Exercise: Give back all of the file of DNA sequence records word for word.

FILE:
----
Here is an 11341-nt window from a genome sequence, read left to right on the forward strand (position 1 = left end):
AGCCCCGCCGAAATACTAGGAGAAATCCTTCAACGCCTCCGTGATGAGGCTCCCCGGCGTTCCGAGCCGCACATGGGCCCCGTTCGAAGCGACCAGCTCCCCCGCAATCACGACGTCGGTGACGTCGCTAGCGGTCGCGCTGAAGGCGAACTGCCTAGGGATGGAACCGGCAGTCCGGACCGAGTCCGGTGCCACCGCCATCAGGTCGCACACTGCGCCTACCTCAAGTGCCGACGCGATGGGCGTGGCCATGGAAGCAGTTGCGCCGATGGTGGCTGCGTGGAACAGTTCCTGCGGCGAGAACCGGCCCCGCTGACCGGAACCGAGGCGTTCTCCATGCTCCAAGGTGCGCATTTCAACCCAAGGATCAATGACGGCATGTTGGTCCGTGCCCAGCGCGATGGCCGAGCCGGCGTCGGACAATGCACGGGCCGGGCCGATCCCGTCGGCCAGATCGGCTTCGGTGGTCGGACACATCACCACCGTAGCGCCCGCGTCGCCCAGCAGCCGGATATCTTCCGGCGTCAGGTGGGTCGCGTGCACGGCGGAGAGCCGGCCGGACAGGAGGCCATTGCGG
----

Here is an 11341-nt window from a genome sequence, read left to right on the forward strand (position 1 = left end):
AGCCCCGCCGAAATACTAGGAGAAATCCTTCAACGCCTCCGTGATGAGGCTCCCCGGCGTTCCGAGCCGCACATGGGCCCCGTTCGAAGCGACCAGCTCCCCCGCAATCACGACGTCGGTGACGTCGCTAGCGGTCGCGCTGAAGGCGAACTGCCTAGGGATGGAACCGGCAGTCCGGACCGAGTCCGGTGCCACCGCCATCAGGTCGCACACTGCGCCTACCTCAAGTGCCGACGCGATGGGCGTGGCCATGGAAGCAGTTGCGCCGATGGTGGCTGCGTGGAACAGTTCCTGCGGCGAGAACCGGCCCCGCTGACCGGAACCGAGGCGTTCTCCATGCTCCAAGGTGCGCATTTCAACCCAAGGATCAATGACGGCATGTTGGTCCGTGCCCAGCGCGATGGCCGAGCCGGCGTCGGACAATGCACGGGCCGGGCCGATCCCGTCGGCCAGATCGGCTTCGGTGGTCGGACACATCACCACCGTAGCGCCCGCGTCGCCCAGCAGCCGGATATCTTCCGGCGTCAGGTGGGTCGCGTGCACGGCGGAGAGCCGGCCGGACAGGAGGCCATTGCGG